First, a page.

I bought my dress off the rack at Filenes, while on my lunch break from work one day, and then came back to the editorial offices at Houghton Mifflin and proudly announced to my fiancé that it was in the bag – a plain ivory lace tea dress that I adored all the more for the fact that it fit me perfectly, cost only $200, and had taken less than forty-five minutes to choose. We picked up a couple of cases of champagne at Marty’s Liquors in Newton and drove them to Maine in the trunk of our car. The morning before the wedding, Steve and a few other guys put up our rented yellow and white striped tent and laid down a dance floor. My mom made fruit salad and cheese strata. While my husband-to-be hit tennis balls with his friends, I took a long run, from one end of the island to the other, taking care so as not to cross paths with my man before we met at the altar. And then I sat down on a rock on the beach and stared up at the sky, wondering what the life we were about to embark upon held in store for us.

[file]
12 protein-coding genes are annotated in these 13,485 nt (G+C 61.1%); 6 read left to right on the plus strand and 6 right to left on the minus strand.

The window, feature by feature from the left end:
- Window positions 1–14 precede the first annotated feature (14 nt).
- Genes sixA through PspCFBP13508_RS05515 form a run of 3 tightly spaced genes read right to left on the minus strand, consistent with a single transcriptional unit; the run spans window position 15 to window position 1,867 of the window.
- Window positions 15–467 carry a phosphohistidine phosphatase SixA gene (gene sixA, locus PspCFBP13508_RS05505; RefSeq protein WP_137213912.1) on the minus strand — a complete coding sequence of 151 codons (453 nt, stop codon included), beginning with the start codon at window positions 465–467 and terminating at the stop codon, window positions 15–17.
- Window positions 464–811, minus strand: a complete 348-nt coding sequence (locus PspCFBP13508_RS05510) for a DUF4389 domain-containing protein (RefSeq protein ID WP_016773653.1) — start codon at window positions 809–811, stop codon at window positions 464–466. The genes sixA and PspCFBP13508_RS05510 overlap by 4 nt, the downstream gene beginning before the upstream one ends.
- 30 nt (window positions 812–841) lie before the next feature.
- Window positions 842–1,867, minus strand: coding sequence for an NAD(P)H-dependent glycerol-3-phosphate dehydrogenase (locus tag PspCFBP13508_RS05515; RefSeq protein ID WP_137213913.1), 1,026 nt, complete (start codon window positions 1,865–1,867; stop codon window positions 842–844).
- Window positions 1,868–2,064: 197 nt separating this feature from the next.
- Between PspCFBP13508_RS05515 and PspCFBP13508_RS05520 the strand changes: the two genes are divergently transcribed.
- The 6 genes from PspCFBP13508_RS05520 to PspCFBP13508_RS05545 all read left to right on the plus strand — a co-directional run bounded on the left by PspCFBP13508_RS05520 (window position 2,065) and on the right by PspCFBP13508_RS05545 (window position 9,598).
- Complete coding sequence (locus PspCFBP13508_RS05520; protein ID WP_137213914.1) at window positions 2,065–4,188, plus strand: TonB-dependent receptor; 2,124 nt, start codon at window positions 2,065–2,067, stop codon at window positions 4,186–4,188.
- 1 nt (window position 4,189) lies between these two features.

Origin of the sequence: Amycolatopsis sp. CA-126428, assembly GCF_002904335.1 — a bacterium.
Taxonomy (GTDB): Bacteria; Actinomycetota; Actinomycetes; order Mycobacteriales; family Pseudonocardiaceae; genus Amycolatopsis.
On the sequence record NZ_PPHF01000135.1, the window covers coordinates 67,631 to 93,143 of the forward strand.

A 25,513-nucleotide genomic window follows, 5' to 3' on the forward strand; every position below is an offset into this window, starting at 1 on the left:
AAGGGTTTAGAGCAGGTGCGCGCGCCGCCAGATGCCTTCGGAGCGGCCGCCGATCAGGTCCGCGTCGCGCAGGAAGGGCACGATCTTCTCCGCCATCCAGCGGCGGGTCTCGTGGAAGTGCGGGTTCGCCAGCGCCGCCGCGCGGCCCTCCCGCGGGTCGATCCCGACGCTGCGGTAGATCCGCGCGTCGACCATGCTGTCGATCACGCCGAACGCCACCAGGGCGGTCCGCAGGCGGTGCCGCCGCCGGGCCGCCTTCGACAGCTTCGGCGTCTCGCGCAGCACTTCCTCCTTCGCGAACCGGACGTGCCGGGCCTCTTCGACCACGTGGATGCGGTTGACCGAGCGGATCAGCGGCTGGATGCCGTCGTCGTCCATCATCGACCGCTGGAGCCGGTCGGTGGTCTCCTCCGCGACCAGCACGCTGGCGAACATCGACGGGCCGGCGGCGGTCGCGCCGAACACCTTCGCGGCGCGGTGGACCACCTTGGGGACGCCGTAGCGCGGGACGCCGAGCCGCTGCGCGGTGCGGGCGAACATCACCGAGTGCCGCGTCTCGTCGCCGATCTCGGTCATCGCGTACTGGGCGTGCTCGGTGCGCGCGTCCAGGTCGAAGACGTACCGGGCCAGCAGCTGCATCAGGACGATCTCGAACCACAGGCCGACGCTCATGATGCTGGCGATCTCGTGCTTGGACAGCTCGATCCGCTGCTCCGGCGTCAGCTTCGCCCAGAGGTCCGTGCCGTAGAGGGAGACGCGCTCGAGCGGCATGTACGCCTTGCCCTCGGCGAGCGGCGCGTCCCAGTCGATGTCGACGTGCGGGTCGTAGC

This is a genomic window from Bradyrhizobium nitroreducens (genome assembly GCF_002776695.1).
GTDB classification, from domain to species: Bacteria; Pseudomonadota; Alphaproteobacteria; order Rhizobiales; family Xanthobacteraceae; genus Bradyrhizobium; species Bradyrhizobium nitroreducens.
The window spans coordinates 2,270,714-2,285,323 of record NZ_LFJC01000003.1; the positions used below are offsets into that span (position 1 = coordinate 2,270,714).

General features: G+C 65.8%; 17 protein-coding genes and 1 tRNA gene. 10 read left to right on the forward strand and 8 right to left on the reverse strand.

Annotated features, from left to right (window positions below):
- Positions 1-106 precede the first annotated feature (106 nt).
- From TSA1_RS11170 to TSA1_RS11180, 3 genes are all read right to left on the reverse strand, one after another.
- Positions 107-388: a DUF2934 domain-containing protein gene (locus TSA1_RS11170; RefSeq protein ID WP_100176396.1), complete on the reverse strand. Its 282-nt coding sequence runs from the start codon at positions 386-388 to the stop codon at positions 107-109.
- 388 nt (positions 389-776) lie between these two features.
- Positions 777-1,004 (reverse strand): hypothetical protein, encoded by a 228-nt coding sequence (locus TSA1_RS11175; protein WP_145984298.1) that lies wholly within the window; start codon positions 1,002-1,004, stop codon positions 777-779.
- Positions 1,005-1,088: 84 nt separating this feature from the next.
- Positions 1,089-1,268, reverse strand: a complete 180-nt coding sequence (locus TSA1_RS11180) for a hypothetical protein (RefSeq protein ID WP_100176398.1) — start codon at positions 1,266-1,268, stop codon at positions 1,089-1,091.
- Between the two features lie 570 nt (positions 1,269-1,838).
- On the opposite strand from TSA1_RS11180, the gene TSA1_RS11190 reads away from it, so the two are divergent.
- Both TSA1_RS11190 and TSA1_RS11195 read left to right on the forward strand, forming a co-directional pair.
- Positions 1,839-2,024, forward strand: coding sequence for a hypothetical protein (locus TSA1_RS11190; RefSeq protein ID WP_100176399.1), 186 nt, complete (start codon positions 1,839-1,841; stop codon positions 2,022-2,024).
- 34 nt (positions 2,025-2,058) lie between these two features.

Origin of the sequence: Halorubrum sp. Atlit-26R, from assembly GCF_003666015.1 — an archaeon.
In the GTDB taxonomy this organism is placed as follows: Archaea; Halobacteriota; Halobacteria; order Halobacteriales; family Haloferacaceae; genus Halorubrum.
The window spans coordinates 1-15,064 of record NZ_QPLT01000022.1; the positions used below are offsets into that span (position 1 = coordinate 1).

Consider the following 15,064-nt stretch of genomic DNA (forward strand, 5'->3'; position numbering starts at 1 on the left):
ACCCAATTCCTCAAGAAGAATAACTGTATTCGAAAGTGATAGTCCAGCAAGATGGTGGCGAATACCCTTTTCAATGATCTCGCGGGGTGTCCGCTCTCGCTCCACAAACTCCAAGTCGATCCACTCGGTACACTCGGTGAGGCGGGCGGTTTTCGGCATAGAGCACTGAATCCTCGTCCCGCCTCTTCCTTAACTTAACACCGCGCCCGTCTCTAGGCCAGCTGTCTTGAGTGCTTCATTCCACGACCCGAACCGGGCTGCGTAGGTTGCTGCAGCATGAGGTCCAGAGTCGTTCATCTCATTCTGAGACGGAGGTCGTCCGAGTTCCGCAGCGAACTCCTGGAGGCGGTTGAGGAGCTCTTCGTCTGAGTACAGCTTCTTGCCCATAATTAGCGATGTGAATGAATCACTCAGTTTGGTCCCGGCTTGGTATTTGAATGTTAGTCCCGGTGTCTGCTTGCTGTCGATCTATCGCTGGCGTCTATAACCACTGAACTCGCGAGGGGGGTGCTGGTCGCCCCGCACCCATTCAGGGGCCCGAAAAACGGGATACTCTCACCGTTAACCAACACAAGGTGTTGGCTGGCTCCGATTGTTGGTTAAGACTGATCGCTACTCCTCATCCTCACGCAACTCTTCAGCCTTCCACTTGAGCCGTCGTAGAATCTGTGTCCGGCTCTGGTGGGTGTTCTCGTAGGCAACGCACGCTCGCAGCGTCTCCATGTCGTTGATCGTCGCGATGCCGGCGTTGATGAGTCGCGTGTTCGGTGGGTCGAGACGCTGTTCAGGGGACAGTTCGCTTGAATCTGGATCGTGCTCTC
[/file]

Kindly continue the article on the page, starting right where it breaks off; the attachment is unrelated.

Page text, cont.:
My memories of that day a quarter century ago are all good. I loved our wedding – loved the way my family worked with us to realize our vision, loved having all the people we cared about, from all the disparate parts of our lives, gathered together in one place just to bear witness to our vows, loved the fact that our married life began at the intersection of sea and sky, loved the long walk my new husband and I made from the church to the reception, strolling along alone, hand in hand, while all our guests drove by, honking and waving.

Last Wednesday, on our anniversary, Steve pulled the photo album off the shelf. He had taken the day off from work to celebrate with me, but our plans were thwarted. Laid flat by a stomach flu, I was too sick even to look at the pictures, let alone go out to dinner or rouse myself for a meaningful conversation with my husband of twenty-five years. While Steve waxed nostalgic, I lay curled up on the couch under a blanket, nauseated, dehydrated, exhausted, and bearing little resemblance to his radiant bride of yore.